The fall TV season has arrived, and with it a couple of lawsuits about the creation of some of its shows. Earlier this month, we reported that Black-ish creator Kenya Barris was being sued for allegedly stealing an old college friend’s idea for the show, despite all information or “evidence” made available to the public in the 2+ years the show’s been running that indicates the series borrows heavily from Barris’ own life. Now it’s NBC’s turn to deal with the litigious, as Deadline reports that the creators of Timeless are being sued for allegedly absconding with the idea for their show, not unlike how Goran Visnjic does with a time machine in said show. NBCUniversal and Sony have also been named as defendants.
The suit was filed by Onza Entertainment for breach of contract and copyright infringement. The Spanish company that claims its idea for a government-backed team of time-machine-thief hunters was pinched, if you will, by Timeless creators Shawn Ryan (The Shield) and Eric Kripke (Supernatural and Revolution). The suit lays out Onza’s premise for the show, and how it “relates to the adventures of a three-person government team (consisting of one woman and two men) traveling through time to thwart undesired changes to past events.” Timeless does feature its own group of timeline monitors, similarly comprising one woman and two men, though they have more academic backgrounds. Abigail Spencer plays a history professor, Matt Lanter her muscle, with Malcolm Barrett rounding out the ensemble as an engineer.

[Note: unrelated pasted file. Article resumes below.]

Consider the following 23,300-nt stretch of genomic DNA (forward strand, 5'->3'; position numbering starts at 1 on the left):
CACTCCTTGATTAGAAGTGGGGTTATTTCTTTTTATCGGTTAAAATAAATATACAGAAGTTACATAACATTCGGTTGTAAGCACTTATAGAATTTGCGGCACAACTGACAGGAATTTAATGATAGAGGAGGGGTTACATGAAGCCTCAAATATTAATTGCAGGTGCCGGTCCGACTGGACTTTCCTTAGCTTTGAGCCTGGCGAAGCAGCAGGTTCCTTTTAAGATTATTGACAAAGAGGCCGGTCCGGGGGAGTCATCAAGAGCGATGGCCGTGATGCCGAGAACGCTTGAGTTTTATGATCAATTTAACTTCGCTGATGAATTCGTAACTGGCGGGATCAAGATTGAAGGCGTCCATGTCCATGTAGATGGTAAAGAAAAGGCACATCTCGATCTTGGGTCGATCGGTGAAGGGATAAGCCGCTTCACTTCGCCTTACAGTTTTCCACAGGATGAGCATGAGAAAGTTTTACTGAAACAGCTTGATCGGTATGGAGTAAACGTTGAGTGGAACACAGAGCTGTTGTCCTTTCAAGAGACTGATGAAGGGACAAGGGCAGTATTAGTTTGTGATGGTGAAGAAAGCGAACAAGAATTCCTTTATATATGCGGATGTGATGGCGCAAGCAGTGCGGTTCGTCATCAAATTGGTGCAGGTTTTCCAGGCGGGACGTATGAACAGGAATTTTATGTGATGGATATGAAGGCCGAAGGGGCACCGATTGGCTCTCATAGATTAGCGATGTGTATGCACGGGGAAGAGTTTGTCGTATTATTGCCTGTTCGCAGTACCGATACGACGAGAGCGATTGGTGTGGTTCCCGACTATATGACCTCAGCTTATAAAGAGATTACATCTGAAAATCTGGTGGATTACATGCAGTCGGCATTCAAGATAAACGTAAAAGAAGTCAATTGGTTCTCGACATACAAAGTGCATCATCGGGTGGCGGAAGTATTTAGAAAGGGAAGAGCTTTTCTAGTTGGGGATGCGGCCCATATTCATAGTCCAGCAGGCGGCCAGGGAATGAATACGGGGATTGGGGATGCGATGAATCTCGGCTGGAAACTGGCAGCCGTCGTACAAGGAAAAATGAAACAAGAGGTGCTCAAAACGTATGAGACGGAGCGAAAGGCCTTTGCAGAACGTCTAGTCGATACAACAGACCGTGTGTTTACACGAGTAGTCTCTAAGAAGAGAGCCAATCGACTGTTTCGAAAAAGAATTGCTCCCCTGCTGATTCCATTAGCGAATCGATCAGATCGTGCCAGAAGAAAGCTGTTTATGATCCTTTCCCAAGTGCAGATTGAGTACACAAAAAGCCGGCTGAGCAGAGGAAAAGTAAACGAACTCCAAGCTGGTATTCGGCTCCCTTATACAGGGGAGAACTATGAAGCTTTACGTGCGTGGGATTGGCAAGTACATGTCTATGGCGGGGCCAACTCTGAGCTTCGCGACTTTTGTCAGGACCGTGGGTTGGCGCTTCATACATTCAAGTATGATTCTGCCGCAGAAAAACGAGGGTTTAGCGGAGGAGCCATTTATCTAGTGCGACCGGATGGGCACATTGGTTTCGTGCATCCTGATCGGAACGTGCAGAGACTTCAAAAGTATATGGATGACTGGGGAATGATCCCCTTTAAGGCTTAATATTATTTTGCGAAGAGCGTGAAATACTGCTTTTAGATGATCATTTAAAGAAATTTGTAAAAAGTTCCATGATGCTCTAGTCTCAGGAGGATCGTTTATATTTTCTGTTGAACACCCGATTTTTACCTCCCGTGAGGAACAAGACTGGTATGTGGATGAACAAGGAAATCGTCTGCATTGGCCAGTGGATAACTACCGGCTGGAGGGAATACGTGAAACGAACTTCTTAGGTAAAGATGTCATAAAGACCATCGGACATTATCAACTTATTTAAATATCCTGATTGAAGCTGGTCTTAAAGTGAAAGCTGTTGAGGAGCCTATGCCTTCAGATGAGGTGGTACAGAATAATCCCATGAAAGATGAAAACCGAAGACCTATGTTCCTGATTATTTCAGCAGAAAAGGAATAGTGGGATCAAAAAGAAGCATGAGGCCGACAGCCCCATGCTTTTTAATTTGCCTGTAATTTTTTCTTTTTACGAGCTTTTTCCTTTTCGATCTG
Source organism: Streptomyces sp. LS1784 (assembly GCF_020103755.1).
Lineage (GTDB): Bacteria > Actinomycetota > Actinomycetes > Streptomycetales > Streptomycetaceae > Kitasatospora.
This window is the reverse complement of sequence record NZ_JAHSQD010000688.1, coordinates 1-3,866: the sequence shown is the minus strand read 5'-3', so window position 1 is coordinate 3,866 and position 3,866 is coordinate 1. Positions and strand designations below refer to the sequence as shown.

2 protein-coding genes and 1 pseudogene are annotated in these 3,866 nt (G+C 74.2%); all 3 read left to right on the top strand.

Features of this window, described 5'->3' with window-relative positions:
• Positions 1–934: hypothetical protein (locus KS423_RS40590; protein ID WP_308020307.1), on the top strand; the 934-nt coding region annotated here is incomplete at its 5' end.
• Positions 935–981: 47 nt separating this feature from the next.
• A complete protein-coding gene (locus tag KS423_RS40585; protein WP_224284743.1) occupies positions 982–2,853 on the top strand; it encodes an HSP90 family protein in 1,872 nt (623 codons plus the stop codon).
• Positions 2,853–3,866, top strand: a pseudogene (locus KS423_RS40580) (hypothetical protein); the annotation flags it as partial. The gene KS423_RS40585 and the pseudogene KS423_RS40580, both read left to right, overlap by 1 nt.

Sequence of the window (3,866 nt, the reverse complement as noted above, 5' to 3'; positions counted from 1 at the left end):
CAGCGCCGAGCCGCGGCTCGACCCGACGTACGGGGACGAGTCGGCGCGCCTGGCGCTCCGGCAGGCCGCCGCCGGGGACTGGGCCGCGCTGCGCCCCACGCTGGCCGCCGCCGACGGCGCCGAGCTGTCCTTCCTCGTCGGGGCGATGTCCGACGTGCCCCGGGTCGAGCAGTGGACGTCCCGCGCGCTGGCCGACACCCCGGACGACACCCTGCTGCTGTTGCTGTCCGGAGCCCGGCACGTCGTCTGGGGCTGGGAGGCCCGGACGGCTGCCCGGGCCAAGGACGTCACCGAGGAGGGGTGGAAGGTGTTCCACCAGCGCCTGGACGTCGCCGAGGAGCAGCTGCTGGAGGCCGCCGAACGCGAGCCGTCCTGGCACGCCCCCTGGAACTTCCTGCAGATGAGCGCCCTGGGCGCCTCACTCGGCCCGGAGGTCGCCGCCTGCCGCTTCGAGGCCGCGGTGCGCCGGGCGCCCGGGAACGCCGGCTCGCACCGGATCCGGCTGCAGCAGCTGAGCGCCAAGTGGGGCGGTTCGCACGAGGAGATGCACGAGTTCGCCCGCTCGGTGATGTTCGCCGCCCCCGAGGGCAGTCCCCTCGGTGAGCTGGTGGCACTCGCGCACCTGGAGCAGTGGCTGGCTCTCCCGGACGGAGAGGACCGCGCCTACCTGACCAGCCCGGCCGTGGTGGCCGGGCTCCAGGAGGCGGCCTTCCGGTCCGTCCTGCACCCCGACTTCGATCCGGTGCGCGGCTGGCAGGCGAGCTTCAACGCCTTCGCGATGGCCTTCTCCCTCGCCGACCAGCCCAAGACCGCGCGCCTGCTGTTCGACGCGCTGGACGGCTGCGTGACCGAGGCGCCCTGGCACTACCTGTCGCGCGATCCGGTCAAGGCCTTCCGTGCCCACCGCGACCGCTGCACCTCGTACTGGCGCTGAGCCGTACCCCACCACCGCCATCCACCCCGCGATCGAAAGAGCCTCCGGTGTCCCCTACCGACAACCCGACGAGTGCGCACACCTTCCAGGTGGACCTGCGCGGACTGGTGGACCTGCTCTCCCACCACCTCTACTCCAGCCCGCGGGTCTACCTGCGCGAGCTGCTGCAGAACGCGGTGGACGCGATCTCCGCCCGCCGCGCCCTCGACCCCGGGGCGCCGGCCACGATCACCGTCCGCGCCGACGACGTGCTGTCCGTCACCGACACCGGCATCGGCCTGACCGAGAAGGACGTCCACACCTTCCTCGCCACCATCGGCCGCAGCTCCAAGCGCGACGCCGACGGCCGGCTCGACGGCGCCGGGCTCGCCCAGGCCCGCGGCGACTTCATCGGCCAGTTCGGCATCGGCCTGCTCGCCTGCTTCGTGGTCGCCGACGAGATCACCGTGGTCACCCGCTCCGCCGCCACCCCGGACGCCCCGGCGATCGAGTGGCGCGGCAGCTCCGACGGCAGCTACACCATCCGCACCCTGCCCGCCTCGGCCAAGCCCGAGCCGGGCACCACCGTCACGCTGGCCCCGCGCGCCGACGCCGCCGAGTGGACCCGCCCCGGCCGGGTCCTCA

According to the complaint, Onza executives took the idea for El Ministerio del Tiempo to an MIP-TV event, where they met “Gersh partner and head of TV lit Roy Ashton for help in getting an American version” of the series off the ground. Ashton received a DVD of the show, which was only to be used to “assist Onza in putting together a deal for Onza’s development and exhibition of an American Version.” At the time, Ashton allegedly told the Onza reps that Kripke and his Supernatural/Revolution producer Ben Edlund would be “perfect” showrunners. Instead, Onza claims that it was blown off by Sony, which had agreed to produce the show, in late July 2015, only to learn in an August 2015 Deadline report that a similar idea made up the Timeless’ (né Time) pilot, which was picked up and later ordered to series by May 2016.
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